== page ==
In the past year or so, we've heard a lot of people bemoaning the struggles of having "resting bitch face", which is totally understandable. I'd be annoyed too if someone thought I was side-eyeing them when all I was thinking about was pizza (which is, incidentally, the thing I think about most). Of course, the other side of the resting face coin followed suit, chiming in with the woes of having "resting nice face". We get it, human race: People make snap judgments about the content of your character based on the fall of your face, no matter who you are. But the resting face we don't often consider might be the weirdest one of all: it's Resting Confused Face (RCF), and it is the reason why my potential for awkward run-ins has been fully maximized even in my relatively short life.
To be fair, I am occasionally confused. Being a human can be confusing, which is something anyone who has ever been a human can back me up on. But I am also a full-grown adult, equipped with Siri and basic common sense, so if I am ever confused, I usually am not for long. My confidence in navigating my way through life, however, seems to be hopelessly incongruent with the expression on my face. I have gleaned from people's reactions to me over the years that I must look terribly confused most of the time.
I mean, I can't too upset about this. Nobody thinks I'm going to turn around and eat their child, for instance. No one thinks I look mean or scary. They just think I'm hopelessly lost and/or stupid, which is mildly condescending and insulting, but not necessarily the end of the world. Sometimes it actually makes me feel a little bit happy for the human race. Like, look at all these people interpreting my facial signals as confusion and trying to help me! That's cool that our species is biologically predisposed to protect its own! It's just kinda awkward when you're the last person in the room who needed it in the first place.
What makes Resting Confused Face such a slippery beast, though, is that it can be extremely difficult to diagnose. You might be reading this right now unsure whether or not this applies to you (you might even say you're confused), but I'm here to help. You too might have Resting Confused Face if you have experienced any of these struggles in your life:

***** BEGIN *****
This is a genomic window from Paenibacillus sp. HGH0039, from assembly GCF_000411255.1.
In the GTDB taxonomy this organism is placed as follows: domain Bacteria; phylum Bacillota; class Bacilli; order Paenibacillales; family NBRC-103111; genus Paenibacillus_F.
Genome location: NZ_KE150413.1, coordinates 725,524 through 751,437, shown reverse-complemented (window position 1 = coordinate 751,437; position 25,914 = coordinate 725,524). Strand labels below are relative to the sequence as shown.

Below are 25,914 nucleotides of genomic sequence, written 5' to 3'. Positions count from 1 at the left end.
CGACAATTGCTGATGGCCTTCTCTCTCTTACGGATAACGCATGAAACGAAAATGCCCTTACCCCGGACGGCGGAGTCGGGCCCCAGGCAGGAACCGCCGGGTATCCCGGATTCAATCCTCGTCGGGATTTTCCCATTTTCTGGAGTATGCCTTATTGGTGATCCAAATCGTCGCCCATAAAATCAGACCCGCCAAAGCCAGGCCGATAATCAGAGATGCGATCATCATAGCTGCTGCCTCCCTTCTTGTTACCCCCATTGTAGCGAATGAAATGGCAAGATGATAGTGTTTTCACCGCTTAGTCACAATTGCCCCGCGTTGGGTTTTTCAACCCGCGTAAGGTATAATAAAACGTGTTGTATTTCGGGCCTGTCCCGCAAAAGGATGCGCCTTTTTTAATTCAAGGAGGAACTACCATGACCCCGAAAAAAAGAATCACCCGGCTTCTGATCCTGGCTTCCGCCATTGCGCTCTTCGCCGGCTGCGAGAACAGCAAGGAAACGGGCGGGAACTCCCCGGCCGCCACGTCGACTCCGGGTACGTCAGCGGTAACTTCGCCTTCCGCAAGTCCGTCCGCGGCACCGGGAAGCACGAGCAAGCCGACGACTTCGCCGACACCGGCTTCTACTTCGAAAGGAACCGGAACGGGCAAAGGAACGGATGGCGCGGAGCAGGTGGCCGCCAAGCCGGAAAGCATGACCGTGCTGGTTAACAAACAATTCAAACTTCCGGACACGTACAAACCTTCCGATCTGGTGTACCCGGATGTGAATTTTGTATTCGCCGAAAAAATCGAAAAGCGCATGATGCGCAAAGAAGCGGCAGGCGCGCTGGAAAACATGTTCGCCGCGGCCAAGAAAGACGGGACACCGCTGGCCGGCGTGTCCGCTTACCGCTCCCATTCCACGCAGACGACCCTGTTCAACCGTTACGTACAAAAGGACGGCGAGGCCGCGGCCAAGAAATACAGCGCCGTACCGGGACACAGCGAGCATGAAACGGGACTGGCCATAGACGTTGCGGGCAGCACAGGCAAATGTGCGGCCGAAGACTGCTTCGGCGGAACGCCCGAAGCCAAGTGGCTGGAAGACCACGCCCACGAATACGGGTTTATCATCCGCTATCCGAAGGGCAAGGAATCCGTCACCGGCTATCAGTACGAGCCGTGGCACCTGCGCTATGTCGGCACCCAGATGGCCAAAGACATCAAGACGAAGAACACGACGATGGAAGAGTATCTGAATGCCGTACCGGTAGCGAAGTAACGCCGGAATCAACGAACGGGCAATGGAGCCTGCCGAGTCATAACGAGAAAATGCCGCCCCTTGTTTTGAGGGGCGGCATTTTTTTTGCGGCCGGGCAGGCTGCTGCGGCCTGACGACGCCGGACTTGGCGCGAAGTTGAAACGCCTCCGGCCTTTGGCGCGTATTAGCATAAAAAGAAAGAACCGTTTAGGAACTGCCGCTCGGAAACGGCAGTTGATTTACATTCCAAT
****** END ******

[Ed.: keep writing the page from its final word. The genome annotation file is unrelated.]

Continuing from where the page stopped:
Strangers are always getting into your business
They're totally doing it out of the goodness of their hearts. But it is still six kinds of embarrassing to have the old lady in the grocery store publicly ask me if I'm okay because I was squinting at the nutrition labels on the cereal with apparently more emotion than I thought I was.
If you look even slightly young for your age, people ask where your parents are
You know what? No, scratch that—I might look young, but I don't look like somebody's minor child anymore. And yet, even still, I have never walked through airport security without someone asking where my mom is, and before I can even explain myself, someone usually grabs my ticket and starts explaining at length where the gate is. My face is clearly that of a person who has not made the leap of logic between looking up at the gate signs and following the arrows to them in a timely fashion.
People never trust your authority on pretty much anything
Guess how many road trips I've been the navigator on? NONE. I'm not even saying I WANT to be the navigator, but it would damn sure be nice if people thought I was competent enough to adequately fill the role. And this isn't just the case with directions—this is what happens in most aspects of your life if you have RCF. People always hesitate to put you in charge of something even if you're fully confident that you're capable.
You can never stop on a street corner, not even for a second
I have a suspicion that any time I stop moving while in a public place, a distress beacon is ignited right below my feet and cast all over the surrounding area. Even if I am holding a book up to my nose, it does nothing to stop the mighty power of the Resting Confused Face, and I usually have at least one person ask me if I'm lost within five minutes.